Truck brokers want Congress to denounce illegal shipping
The nation’s biggest advocate for truck brokers is looking to Congress to help clarify regulations in a bid to eliminate illegal shipping – potential changes that have annoyed legitimate operators in that part of the trucking industry.
The Transportation Intermediaries Association (TIA) has previously filed a petition with the Federal Motor Carrier Safety Administration (FMCSA) asking the agency to issue regulations to raise standards for shipping services. The petition, which has generated more than 160 comments since it was filed in November, is still under review, according to the FMCSA.
But as the FMCSA examines whether to publish a proposed rule, the TIA is also “pushing the idea” of getting lawmakers to include the changes in the next freeway bill, said Chris Burroughs, vice-president. president of government affairs from TIA to FreightWaves.
“We did not try to bring in the language [infrastructure bills] that were proposed last year, but we see it more of a priority now, which is why we are considering getting Congress to include it this time around, ”Burroughs said.
Low interest rates spark debate
Falling freight demand and the corresponding drop in rates in the trucking industry at the onset of the pandemic last year have been particularly difficult for small owner-operators – those most likely to use the services of division.
The tough economic climate led to trucker protests in Washington in late spring 2020, with owner-operators alleging, among other things, that brokers were deceiving them about their rightful share of freight rates paid by shippers. The protests caught the attention of then-President Donald Trump, who claimed independent truckers were being swindled.
Trump’s claim was immediately refuted by TIA, which maintained that the low rates were a consequence of supply and demand. “We just don’t ship much and there are too many trucks chasing too little cargo,” TIA President and CEO Robert Voltmann said at the time.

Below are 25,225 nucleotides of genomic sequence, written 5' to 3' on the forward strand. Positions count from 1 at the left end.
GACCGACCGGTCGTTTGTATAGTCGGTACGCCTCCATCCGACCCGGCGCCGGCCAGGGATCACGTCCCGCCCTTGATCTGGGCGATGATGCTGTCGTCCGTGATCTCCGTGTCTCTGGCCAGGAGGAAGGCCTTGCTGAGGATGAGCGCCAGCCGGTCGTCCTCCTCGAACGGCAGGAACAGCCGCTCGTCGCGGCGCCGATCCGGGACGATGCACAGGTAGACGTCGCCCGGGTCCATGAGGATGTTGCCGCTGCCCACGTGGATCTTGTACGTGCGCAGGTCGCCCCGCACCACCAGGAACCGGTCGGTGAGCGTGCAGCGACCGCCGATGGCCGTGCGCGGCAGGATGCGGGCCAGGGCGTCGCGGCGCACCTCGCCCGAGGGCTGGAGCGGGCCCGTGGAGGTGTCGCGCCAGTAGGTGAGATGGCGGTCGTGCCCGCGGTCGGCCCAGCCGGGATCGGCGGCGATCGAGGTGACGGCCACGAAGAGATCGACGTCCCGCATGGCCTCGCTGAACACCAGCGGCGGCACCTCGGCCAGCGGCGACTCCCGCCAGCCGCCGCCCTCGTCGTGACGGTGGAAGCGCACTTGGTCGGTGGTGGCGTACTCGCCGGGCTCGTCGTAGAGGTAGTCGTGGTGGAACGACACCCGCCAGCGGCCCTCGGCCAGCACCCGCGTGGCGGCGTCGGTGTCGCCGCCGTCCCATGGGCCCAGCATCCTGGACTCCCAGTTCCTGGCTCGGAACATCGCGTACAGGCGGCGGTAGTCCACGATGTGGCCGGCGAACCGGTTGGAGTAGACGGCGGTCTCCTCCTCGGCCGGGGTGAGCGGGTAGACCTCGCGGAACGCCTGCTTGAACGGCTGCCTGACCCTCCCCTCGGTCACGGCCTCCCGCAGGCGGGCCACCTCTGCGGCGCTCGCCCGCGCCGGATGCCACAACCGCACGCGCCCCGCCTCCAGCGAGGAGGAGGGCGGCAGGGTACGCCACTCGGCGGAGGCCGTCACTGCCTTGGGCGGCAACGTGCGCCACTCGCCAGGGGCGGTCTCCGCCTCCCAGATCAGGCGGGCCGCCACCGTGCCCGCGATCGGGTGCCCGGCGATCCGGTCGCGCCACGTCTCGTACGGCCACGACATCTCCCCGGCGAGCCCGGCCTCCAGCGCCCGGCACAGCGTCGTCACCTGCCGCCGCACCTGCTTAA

As it turns out, freight volumes and fares rebounded almost as quickly as they fell (see SONAR chart). But the extreme volatility has exposed a bubbling controversy affecting brokers, freight dispatchers and small truckers, leading to calls for greater price transparency and changes in the way the industry is being operated. regulated.
Define the problem
In May 2020, in the middle of a roller coaster ride, the Owner-Operator Independent Drivers Association (OOIDA) filed a petition with the FMCSA requesting that the agency require brokers to automatically provide an electronic copy of every record of transaction within 48 hours of service was completed. He also called for a rule prohibiting brokers from requiring carriers to give up their rights to access transaction records.
TIA responded months later with its own petition, which called on the FMCSA to come up with a rule to completely eliminate the old transparency laws that TIA says conflict with the current deregulated market.
However, what has caused much of the concern among the thousands of dispatchers who book freight on behalf of their trucker customers – but who are not subject to the same federal oversight as brokers – is the second part of the petition from TIA. TIA is seeking advice from the FMCSA on what constitutes a “forwarding service” as a means of preventing illegal dispatchers from operating.